At last! We have something looking correct.
We still need to wire up the changes to the other plastic shaders used for crystals and the like, but that is trivial now that we know the approach works.
Today I’m back on backend work, and I will be for the next week. This thing is shaping up fast now.
Seeya in the next one folks.
p.s. This dev-log is rather late so the next one will be coming very soon
TaleSpire Dev Log 259
Progress is excellent behind the scenes. Unfortunately for the dev-logs, my recent work hasn’t made for very interesting writeups.
My focus has been on and around the new board sync.
In TaleSpire, each change to the board is applied in the same order on all clients. Naturally, this means we need to start from a common state. So if you join a board after someone else, how do we catch up? We will need to fetch the board from the GM, but that is not enough as, in the time we are waiting for the board to transfer, the board could have changed. In the current build, we use the following approach:
- When you join the board, start recording all board change operations which arrive (each has an id)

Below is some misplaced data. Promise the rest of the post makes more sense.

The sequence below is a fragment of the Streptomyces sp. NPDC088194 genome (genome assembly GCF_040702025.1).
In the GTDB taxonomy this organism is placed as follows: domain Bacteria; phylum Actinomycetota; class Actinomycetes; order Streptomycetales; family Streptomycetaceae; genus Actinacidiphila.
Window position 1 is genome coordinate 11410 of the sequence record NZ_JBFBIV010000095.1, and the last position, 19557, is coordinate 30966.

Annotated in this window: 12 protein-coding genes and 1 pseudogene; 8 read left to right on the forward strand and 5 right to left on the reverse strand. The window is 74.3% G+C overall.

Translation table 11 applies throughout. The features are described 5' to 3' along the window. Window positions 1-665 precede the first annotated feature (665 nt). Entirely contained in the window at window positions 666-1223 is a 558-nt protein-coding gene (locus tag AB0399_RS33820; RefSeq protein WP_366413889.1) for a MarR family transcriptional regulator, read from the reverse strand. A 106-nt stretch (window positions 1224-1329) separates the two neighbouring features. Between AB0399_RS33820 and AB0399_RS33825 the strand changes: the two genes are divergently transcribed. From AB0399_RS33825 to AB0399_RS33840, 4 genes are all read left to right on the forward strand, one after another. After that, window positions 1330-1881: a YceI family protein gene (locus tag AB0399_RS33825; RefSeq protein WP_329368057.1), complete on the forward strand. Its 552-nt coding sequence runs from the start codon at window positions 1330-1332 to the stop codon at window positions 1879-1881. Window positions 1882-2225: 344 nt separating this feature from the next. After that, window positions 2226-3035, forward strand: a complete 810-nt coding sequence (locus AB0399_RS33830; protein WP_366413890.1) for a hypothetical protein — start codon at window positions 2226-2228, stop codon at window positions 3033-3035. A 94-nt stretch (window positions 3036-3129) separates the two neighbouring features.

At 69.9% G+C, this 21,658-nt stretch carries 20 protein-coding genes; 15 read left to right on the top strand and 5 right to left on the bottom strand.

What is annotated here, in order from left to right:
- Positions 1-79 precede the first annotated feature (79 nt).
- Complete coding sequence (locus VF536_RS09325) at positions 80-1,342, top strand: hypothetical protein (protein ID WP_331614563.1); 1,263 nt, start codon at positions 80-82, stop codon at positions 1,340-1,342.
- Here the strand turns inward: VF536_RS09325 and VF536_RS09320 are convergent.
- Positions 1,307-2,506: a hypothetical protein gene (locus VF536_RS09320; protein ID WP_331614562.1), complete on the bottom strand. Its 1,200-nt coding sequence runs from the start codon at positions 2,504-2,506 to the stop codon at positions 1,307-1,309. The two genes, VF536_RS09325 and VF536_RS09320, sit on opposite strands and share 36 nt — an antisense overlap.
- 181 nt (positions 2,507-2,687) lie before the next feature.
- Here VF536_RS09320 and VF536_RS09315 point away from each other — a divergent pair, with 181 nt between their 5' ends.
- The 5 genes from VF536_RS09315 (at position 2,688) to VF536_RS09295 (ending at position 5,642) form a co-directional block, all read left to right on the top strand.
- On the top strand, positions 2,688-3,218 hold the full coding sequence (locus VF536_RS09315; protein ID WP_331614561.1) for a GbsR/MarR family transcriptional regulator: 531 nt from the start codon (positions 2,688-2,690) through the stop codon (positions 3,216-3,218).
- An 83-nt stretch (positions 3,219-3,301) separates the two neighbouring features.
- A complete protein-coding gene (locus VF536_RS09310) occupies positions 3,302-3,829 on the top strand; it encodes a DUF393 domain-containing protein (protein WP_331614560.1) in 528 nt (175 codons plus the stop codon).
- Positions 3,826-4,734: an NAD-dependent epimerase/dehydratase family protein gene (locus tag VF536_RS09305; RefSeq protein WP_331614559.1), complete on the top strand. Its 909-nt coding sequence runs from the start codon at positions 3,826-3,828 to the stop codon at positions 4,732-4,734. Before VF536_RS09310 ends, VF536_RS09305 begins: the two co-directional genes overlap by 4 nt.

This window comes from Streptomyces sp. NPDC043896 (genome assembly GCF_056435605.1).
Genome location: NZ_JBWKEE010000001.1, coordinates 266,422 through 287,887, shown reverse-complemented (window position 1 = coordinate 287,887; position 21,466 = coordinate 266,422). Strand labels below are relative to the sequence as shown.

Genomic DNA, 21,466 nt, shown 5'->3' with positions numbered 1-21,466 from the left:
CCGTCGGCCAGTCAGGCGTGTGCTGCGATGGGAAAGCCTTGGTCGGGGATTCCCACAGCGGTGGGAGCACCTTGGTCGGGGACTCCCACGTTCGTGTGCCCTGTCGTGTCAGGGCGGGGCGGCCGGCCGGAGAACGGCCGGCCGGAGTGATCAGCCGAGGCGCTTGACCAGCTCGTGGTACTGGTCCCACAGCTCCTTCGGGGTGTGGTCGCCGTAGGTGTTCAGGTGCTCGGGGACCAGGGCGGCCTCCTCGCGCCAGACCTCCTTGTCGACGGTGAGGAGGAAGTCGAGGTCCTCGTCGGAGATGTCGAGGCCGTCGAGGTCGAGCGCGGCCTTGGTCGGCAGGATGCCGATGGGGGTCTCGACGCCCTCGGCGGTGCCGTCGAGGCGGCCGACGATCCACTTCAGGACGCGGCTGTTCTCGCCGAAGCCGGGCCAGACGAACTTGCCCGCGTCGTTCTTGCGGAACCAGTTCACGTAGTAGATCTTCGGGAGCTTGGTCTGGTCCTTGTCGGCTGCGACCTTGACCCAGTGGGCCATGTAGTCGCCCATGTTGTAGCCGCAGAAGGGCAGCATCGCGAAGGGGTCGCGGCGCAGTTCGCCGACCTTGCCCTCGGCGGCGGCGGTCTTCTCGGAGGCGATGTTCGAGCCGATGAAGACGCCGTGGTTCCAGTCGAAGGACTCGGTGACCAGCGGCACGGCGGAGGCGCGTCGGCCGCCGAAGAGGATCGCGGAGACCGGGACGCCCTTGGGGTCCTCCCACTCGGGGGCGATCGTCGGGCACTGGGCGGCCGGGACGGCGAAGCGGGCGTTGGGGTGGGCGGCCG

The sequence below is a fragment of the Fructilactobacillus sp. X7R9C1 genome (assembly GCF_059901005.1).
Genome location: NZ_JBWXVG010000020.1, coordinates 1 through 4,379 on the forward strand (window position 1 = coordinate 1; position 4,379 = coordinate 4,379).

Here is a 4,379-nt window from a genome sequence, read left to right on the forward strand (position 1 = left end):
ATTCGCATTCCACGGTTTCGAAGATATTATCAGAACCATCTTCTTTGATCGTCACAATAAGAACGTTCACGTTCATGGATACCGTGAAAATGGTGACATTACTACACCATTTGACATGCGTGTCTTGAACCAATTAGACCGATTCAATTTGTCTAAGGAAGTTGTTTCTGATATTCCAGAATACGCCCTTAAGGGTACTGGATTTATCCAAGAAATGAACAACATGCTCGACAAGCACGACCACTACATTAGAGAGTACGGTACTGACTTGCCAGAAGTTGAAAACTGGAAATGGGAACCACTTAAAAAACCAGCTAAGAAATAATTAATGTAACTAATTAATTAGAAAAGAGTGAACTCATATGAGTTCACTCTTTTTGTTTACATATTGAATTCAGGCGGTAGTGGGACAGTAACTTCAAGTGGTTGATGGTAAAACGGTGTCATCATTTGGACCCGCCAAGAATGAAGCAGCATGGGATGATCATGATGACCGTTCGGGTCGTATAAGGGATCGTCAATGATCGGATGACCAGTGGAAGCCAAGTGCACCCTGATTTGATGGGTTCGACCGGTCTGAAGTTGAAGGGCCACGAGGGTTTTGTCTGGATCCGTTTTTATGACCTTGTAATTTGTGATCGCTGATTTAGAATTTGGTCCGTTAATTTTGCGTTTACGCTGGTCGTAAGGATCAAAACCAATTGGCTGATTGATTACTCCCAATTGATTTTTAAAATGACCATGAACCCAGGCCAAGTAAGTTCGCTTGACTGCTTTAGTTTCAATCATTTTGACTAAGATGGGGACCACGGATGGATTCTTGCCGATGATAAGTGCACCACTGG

- Ask the GM’s client for the board. The client will write the ID of the most recent board change operation that had been applied before the sync along with the board data.
- When the board is finally delivered, deserialize it and discard all the recorded board change operations with IDs older than the one in the board sync file.
- Apply the remaining board change operations in order
We now have a complication. Each client may only have a portion of the board locally. Ideally, we only want to sync the parts of the board that have changed this session and load the rest from the server. It took me a bit to work out that we should only need to pause applying changes if an operation intersects a zone that exists but is not local yet. We don’t need to do the same ‘id juggling’ as the former approach (although it’s still required for the parts coming from the GM).
Part of the above is about keeping info on what zones or sectors are loaded, modified, etc. I spent some time making sure we do this efficiently.